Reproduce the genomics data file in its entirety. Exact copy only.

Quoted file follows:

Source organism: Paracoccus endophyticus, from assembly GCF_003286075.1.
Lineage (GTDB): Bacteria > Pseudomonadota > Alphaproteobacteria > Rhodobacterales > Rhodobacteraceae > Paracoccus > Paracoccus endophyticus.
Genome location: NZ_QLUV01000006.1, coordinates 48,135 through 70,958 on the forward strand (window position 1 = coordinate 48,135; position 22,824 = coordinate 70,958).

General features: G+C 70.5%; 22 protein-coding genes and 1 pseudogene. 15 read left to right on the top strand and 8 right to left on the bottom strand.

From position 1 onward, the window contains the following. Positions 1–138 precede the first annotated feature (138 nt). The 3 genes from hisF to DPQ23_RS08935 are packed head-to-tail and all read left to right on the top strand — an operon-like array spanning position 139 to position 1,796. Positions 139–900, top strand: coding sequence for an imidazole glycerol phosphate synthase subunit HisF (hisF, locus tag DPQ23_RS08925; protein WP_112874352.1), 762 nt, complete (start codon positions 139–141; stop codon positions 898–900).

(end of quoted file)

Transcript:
Source organism: Paracoccus endophyticus, from assembly GCF_003286075.1.
Lineage (GTDB): Bacteria > Pseudomonadota > Alphaproteobacteria > Rhodobacterales > Rhodobacteraceae > Paracoccus > Paracoccus endophyticus.
Genome location: NZ_QLUV01000006.1, coordinates 48,135 through 70,958 on the forward strand (window position 1 = coordinate 48,135; position 22,824 = coordinate 70,958).

General features: G+C 70.5%; 22 protein-coding genes and 1 pseudogene. 15 read left to right on the top strand and 8 right to left on the bottom strand.

From position 1 onward, the window contains the following. Positions 1–138 precede the first annotated feature (138 nt). The 3 genes from hisF to DPQ23_RS08935 are packed head-to-tail and all read left to right on the top strand — an operon-like array spanning position 139 to position 1,796. Positions 139–900, top strand: coding sequence for an imidazole glycerol phosphate synthase subunit HisF (hisF, locus tag DPQ23_RS08925; protein WP_112874352.1), 762 nt, complete (start codon positions 139–141; stop codon positions 898–900).